Even Andersson’s latest decision has some logic. The COVID-19 pandemic complicates matters significantly for players coming from Europe. They face potential lengthy quarantine with no guarantee that the season will actually resume. For a player like Andersson, he may see this as an invitation to exposure with little chance that he will actually play. Based on his prior experiences, can you blame him?
As for his desire to remain in Sweden next season, there is some logic there also, for both Andersson and the Rangers. A strong, full season in the SHL will only make him a more valuable trade asset or even an unlikely candidate to contribute to the Rangers in the future. It’s been pointed out that a decision to remain in Sweden is not his, he is Rangers’ property and he was on loan to the SHL. If the Rangers want him in their training camp next season, he has to show up.
One thing is for sure, Andersson is a victim of inflated expectations. Sure, he was the seventh overall selection in the 2017 draft, but that draft was one of the weakest in recent memory. Of the 210 players selected after Andersson, only six have played more games than Anderson’s total of 66 and that includes Filip Chytil. If anyone believes that the Blueshirts could have done better, think again.
Rangers President John Davidson was careful to not criticize Andersson’s decision. This is what he told the Post:
"“We had discussions with Lias about coming over for camp, but he felt it was better for him to stay in his home country at this time. We respect that decision.”“We had a number of good conversations. He told me he wants to be a New York Ranger. We’ll continue to hold his rights and down the road we’ll have discussions about where it’s best for Lias to play next season.” – John Davidson"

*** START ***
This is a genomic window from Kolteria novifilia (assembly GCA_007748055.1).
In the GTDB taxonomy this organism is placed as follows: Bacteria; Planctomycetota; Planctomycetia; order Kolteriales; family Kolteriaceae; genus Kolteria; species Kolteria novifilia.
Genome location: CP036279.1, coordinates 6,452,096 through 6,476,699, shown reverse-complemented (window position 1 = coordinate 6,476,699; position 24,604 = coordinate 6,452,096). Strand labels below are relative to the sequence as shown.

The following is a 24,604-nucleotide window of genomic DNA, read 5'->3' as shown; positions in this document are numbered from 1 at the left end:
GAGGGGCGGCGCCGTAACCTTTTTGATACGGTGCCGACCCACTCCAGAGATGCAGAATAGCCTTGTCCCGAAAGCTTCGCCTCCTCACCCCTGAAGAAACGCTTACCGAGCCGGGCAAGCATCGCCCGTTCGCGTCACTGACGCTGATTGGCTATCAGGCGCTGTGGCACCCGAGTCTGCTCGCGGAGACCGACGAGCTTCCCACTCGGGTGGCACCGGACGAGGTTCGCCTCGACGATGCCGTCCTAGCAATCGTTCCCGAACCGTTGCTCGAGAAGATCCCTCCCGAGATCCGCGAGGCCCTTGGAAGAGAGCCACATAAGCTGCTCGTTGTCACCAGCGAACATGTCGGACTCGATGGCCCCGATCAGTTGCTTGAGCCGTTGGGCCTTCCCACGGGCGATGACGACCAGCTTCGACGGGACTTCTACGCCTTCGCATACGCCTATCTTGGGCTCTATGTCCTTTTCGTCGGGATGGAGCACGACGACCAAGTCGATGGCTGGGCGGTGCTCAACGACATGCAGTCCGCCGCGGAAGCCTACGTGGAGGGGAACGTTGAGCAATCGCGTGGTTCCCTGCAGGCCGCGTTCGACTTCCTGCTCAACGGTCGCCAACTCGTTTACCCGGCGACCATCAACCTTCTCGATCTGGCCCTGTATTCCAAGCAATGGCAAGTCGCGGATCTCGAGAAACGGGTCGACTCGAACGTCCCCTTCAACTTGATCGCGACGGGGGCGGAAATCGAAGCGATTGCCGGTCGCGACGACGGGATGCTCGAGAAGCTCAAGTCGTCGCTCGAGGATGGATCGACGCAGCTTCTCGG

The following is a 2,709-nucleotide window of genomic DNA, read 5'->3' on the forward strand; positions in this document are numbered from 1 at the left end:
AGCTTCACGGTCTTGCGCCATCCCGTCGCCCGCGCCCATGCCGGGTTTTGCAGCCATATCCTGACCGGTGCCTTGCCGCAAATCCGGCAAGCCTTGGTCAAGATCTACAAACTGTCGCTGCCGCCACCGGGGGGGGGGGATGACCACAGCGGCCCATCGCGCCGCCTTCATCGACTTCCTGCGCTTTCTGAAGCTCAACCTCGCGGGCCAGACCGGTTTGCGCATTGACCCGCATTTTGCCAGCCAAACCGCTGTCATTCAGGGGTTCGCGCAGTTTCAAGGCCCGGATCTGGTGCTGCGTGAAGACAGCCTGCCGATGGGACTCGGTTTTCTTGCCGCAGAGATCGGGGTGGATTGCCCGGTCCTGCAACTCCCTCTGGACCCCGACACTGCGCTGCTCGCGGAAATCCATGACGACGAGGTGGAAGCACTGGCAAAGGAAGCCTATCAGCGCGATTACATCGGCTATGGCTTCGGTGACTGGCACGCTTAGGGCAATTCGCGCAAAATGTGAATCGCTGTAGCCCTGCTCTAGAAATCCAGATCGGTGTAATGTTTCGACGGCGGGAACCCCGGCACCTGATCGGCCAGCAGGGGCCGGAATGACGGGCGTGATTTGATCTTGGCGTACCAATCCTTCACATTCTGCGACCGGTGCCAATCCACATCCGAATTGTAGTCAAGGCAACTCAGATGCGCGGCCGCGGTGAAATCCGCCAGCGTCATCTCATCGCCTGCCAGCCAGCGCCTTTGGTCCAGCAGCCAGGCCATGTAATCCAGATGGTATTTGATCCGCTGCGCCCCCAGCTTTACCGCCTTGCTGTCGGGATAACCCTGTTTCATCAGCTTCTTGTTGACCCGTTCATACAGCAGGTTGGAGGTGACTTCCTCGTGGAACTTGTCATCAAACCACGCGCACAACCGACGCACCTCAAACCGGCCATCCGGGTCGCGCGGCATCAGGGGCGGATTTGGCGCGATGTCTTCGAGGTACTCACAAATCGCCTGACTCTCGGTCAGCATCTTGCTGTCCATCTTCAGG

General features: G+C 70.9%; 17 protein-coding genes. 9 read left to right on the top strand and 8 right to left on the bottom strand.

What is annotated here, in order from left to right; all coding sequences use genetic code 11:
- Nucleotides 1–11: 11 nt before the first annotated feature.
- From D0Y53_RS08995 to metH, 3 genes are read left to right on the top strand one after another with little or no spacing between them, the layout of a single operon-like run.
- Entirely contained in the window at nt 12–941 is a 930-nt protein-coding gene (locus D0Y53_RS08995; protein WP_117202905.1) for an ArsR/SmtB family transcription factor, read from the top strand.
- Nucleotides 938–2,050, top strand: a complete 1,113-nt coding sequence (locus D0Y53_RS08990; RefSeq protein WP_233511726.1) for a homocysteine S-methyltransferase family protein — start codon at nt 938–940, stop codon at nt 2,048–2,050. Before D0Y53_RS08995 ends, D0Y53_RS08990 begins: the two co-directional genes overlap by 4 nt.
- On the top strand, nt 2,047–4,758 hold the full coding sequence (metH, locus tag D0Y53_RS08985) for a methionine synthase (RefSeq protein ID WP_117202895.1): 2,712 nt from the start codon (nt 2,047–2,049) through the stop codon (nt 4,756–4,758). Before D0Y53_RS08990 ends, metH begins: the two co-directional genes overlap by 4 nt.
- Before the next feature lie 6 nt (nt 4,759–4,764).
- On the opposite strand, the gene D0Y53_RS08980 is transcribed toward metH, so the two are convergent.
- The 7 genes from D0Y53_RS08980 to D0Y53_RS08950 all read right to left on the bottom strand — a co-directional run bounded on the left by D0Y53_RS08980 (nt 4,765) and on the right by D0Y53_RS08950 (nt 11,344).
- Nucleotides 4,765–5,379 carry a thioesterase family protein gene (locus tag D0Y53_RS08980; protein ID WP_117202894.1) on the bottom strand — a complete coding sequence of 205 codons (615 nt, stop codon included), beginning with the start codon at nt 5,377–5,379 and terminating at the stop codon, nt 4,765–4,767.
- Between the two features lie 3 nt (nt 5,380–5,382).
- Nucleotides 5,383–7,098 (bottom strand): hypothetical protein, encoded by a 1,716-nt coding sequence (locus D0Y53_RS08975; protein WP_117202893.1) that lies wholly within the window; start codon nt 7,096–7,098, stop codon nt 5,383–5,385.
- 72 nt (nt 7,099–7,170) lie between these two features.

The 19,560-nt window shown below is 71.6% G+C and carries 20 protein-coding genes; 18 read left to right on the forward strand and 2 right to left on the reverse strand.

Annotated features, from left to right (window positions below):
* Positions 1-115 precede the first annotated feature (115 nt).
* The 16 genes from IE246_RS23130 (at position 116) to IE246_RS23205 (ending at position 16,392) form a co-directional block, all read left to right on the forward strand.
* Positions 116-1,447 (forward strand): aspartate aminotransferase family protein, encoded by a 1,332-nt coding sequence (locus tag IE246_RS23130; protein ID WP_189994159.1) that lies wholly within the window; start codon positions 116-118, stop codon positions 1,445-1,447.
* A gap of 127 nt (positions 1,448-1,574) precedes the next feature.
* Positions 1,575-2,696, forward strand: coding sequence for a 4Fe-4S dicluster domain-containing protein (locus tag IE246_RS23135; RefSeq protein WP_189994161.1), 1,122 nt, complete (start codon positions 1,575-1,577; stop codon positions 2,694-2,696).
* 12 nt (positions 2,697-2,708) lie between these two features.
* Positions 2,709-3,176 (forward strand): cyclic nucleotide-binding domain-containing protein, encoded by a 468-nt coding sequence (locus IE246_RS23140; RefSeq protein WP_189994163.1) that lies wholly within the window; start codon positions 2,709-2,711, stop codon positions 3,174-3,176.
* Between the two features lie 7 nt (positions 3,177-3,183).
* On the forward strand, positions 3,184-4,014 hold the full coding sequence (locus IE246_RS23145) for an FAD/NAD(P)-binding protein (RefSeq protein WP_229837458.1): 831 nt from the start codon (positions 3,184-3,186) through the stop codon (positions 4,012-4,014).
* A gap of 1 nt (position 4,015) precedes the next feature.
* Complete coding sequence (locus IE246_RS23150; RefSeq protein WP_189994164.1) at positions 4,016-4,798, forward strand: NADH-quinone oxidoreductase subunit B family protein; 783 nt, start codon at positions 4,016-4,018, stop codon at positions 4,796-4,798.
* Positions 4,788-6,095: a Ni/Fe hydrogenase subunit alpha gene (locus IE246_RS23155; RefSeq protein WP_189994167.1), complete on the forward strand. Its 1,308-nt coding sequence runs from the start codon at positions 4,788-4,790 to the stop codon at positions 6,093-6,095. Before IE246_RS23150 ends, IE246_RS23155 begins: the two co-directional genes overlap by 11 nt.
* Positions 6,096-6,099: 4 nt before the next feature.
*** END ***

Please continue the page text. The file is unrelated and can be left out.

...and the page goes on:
Davidson pointed out to The Athletic (subscription required) that there are uncertainties about next season and it may be better for him to be playing in Sweden if the NHL is not in action. They characterized the decision for Andersson to remain in Sweden as mutual. Davidson told The Athletic “He’s a part of the Rangers organization. We’re going to try to get him playing as best as he can, and we’ll just see where it all goes.”
It’s in the team’s best interests to maintain a cordial relationship with Lias Andersson. A bad connection can only result in a total breakdown in communication. That would lead to hostility and probably another suspension.
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The Rangers options are limited, but the steps they are taking make sense. Allowing him to play in Sweden is probably the best scenario. He’s happy there and if he plays well, he could be a viable trade asset.
With the SHL season likely to start long before the 2020-21 NHL season, he could get a head start in Sweden and have a solid shot at making the Rangers whenever they play the next season.
At the very least, he could end up being the player selected by Seattle in next summer’s expansion draft, a loss the team may be okay with.
Still, most observers see the latest turn in the Lias Andersson story as the final nail in the coffin of his career with the Rangers. Inviting him to the mini-training camp was a gesture of good faith and he didn’t reciprocate.
As usual, there is more context to the situation than we can imagine, further complicated by a global pandemic. The only sure thing is that this isn’t the last we have heard from Lias Andersson. This story won’t end until he finds a future in New York or somewhere else.